// minute divisors (# of secs)
         1,
         5,
         10,
         15,
         30,
         // hour divisors
         60,
         60 * 5,
         60 * 10,
         60 * 15,
         60 * 30,
         // day divisors
         3600,
      // ...
      ],
      values: [
        [3600 * 24 * 365,    "{YYYY}",               7,   "{YYYY}"                    ],
        [3600 * 24 * 28,     "{MMM}",                7,   "{MMM}\n{YYYY}"             ],
        [3600 * 24,          "{M}/{D}",              7,   "{M}/{D}\n{YYYY}"           ],
        [3600,               "{h}{aa}",              4,   "{h}{aa}\n{M}/{D}"          ],
        [60,                 "{h}:{mm}{aa}",         4,   "{h}:{mm}{aa}\n{M}/{D}"     ],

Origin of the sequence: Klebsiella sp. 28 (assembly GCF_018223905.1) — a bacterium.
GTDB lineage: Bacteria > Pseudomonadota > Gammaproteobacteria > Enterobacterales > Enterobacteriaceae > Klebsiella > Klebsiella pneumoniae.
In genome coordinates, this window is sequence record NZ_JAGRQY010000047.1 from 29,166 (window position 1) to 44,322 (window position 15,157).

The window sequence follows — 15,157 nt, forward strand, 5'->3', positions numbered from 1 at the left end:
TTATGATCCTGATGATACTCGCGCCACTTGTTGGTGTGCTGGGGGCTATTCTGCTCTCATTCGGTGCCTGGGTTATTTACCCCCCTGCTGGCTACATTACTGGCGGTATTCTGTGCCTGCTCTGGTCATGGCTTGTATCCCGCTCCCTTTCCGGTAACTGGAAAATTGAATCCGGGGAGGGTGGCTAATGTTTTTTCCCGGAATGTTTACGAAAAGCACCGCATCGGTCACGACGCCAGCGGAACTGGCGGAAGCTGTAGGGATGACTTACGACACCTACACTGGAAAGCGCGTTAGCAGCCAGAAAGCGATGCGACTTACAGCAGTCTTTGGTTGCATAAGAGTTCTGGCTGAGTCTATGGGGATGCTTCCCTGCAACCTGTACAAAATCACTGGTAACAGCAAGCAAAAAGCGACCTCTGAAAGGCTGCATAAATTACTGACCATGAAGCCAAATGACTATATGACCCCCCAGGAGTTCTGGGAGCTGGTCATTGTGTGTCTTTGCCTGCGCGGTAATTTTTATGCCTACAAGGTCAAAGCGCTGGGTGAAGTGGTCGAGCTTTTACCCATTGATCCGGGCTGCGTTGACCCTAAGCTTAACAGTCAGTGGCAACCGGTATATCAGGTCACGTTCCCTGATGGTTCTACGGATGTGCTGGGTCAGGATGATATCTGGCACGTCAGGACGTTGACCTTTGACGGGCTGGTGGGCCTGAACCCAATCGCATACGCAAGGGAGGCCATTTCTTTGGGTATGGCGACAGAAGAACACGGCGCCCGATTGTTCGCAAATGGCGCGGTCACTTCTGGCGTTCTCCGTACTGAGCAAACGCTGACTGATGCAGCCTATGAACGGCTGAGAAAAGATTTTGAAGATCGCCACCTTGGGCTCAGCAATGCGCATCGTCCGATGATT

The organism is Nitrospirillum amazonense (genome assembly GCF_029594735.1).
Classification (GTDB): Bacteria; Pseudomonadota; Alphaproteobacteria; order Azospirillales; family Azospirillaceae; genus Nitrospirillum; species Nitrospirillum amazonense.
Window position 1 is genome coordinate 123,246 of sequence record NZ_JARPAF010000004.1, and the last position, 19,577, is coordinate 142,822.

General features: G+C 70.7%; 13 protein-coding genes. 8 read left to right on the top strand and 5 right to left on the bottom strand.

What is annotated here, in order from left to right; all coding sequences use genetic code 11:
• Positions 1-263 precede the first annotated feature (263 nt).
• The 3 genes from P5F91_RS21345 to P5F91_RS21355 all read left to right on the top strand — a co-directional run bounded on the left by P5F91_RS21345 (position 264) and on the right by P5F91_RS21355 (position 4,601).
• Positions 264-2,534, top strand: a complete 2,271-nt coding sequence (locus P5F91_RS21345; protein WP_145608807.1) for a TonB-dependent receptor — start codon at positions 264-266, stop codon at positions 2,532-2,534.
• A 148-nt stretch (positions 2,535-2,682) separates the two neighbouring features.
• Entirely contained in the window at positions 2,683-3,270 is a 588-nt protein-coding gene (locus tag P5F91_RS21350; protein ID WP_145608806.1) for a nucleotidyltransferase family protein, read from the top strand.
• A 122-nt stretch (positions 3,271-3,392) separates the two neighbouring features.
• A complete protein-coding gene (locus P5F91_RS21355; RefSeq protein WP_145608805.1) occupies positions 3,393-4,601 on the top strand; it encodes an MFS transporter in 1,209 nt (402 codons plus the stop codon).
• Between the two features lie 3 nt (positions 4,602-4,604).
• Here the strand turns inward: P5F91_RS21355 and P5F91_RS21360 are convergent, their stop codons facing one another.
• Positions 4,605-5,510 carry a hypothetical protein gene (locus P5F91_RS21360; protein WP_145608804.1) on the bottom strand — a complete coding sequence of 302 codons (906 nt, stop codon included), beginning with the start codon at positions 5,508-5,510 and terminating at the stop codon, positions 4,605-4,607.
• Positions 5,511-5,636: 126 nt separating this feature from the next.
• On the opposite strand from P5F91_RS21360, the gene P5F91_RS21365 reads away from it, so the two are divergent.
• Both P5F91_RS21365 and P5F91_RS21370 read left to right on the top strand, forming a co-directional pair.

[1,                  "{h}:{mm}:{ss}{aa}",    4,   "{h}:{mm}:{ss}{aa}\n{M}/{D}"],
      ],
  //  ticks:
    }
  },
}
  • space is the minumum space between adjacent ticks; a smaller number will result in smaller selected divisors.
  • incrs are divisors available for segmenting the axis to produce ticks.
  • values can be an array of tick formatters with breakpoints. more format details can be found in the source: https://github.com/leeoniya/uPlot/blob/master/src/opts.js#L110

Performance

Benchmarks done on a ThinkPad T480S:

  • Windows 10 x64, Chrome 78.0.3904.70
  • Core i5-8350U @ 1.70GHz, 8GB RAM
  • Intel HD 620 GPU, 2560x1440 res
Bench Demo Size (min) Render (167k) Total Mem (peak) Mem (retained) Interact (10s)
uPlot 20 KB 39 ms 71 ms 19.6 MB 3.7 MB 154 ms
Flot 172 KB 130 ms 190 ms 42.7 MB 17.3 MB --
dygraphs 121 KB 168 ms 251 ms 113 MB 66.0 MB 2569 ms
CanvasJS 448 KB 295 ms 414 ms 49.2 MB 39.1 MB 2401 ms
LightningChart 883 KB -- 500 ms 43.5 MB 21.5 MB 9446 ms